Features

Night Ranger, Boston set to rock Arena

Lewis Black hits Spokane in November. (Associated Press)
Lewis Black hits Spokane in November. (Associated Press)

It took a bit longer this year than in years past, but Sasquatch at the Gorge Amphitheatre has sold out. And the solar-powered Musicfest created last year by KYRS has a new name. Marmotfest – catchy, isn’t it? – will set up shop on Glover Field in Peaceful Valley on July 12. The station’s manager, Lupito Flores, promises a lot of great local talent and a big headliner. We’ll find out the lineup on May 2. Stay tuned … .

Meanwhile, the Spokane Arena announced it is bringing old-school arena rockers Boston to town in September. Joining them will be Night Ranger, the 1980s rock band behind the hits “Sister Christian,” “Don’t Tell Me You Love Me” and “(You Can Still) Rock in America.” Unlike Boston, which is down to one original member – singer/guitarist Tom Scholz – Night Ranger is touring with its core membership intact: drummer/ vocalist Kelly Keagy, bass/vocalist Jack Blades and guitarist Brad Gillis. They’ll have a new record out in June, as well.

Some of you out there might remember Night Ranger’s first big gig in Spokane, a September 1984 show at the Opera House that sold out in 2  1/2 hours. Tickets for this year’s show are on sale Friday.

Speaking of the Opera House, comedian Lewis Black will bring his “The Rant is Due” tour to what is now known as INB Performing Arts Center in November. It’s a late add to the 2014-15 Best of Broadway season from West Coast Entertainment. Tickets are being offered first to BoB season ticket holders. They go on sale to the public at 10 a.m. May 2 through TicketsWest. Prices are set at $39.50 to $65.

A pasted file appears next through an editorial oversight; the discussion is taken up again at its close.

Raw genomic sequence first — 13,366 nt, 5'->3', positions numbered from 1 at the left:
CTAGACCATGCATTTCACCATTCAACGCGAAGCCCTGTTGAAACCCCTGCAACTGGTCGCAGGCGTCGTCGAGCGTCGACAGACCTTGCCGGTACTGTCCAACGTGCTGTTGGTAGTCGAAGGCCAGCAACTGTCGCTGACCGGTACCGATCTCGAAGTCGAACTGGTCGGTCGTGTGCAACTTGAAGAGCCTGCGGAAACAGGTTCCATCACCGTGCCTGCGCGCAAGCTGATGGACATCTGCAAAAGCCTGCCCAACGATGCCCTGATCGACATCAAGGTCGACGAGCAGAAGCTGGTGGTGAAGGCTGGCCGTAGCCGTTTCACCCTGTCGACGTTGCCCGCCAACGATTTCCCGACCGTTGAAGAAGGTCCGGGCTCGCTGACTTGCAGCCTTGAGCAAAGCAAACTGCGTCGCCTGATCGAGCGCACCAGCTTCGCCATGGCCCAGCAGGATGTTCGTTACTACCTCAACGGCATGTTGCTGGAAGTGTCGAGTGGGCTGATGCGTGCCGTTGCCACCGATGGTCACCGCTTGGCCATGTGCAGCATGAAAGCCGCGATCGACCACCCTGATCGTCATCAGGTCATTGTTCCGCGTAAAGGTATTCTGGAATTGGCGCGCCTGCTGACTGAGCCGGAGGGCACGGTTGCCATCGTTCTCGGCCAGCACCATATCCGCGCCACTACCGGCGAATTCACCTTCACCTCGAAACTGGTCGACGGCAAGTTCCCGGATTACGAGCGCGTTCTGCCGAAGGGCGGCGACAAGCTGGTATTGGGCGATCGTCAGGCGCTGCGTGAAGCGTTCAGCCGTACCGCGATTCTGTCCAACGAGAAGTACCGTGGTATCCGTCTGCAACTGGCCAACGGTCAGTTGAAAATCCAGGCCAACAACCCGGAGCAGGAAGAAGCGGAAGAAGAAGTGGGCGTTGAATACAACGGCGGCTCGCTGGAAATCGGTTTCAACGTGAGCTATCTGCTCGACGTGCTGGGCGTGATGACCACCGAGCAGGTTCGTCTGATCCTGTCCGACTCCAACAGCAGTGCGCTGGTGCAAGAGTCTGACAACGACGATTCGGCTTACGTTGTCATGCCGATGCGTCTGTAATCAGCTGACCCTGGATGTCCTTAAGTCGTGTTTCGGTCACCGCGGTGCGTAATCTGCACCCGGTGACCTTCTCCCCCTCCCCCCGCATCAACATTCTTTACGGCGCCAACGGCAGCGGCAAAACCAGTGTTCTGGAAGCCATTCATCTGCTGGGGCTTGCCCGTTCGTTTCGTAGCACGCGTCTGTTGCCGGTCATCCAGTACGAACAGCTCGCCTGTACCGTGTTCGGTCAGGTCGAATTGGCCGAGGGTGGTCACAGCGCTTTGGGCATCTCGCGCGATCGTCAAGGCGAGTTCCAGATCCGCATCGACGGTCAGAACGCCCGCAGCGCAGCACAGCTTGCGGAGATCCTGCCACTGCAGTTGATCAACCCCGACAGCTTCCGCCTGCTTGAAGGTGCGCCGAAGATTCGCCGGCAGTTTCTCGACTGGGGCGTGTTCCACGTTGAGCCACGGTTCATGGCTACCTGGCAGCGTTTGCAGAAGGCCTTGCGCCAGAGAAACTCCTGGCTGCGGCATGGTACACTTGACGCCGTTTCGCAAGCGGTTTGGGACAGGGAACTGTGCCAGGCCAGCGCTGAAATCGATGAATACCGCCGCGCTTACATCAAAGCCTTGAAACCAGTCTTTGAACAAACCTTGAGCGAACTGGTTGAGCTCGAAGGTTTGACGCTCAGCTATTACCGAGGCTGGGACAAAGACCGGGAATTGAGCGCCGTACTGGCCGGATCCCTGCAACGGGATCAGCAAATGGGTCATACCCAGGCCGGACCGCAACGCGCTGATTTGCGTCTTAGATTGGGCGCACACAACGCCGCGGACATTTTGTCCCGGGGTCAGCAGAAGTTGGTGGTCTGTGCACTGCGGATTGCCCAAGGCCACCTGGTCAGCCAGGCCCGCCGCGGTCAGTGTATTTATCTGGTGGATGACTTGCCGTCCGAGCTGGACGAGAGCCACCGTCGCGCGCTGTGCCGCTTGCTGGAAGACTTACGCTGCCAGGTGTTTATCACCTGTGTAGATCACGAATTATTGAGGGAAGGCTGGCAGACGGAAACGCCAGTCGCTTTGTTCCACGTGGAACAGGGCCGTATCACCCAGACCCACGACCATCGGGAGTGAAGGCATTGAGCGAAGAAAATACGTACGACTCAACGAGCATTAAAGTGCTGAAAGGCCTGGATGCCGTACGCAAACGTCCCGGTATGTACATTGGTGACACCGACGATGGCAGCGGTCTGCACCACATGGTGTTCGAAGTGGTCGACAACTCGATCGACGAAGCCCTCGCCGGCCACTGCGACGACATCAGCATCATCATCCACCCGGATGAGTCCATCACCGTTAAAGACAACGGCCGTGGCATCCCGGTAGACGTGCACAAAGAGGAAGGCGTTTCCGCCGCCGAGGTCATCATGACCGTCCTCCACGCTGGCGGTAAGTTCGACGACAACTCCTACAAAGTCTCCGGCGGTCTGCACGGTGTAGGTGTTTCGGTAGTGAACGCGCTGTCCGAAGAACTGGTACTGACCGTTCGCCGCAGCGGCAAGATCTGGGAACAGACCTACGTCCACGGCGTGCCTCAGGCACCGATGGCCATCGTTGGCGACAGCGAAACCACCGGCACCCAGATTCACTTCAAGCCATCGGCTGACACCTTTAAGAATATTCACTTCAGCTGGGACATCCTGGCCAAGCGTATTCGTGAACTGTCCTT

And finally, we have an on-sale date for the Sept. 18 Blake Shelton concert at the Arena. Tickets will be available at 10 a.m. April 25 through LiveNation.com, TicketsWest.com and all TicketsWest outlets. Prices will be $29.75 and $54.75.

Carolyn Lamberson

Original animation

(Posted Wednesday) Most U.S.-made animated features seem to work from the same basic plot basis: Some trouble happens, some character discovers an inner power he/she didn’t suspect existed, a crisis/villain is overcome (or a quest accomplished) and lessons are learned all around. Happy ending.

Foreign-made animated efforts are different. Sure, they often involve challenges – even quests, if you will – and characters are forced at times to overcome daunting odds. But often they don’t. And anyway, they almost always have a different feel. Think of the work of Hayao Miyazaki, particularly his 1988 film “His Neighbor Totoro” or his 2001 Oscar-winning effort “Spirited Away.” In Europe, consider Jean-Francois Laguionie’s 2011 Oscar-nominated film “Le Tableau” (or “The Painting”).

Now we have “Ernest & Celestine,” a co-production of France, Belgium and Luxembourg that is based on a series of children’s books written by the late Belgian author Gabrielle Vincent.

When adapting Vincent’s stories into a feature film, the filmmaking trio of Stéphane Aubier, Vincent Patar and Benjamin Renner had to come up with a story that would both service the characters and fill in a feature-length running time. So screenwriter Daniel Pennac came up with this solution: He sets Vincent’s characters in a world split between bears, who live above ground, and mice, who live below. Each society believes it is superior to the other, and this prejudice – plus others – keeps them separated.

“Ernest & Celestine,” which opens at the Magic Lantern, is a kid’s film, so you know a happy ending is forthcoming. But along the way, the filmmakers stress messages of tolerance, acceptance, loyalty and the power of love.

Dan Webster



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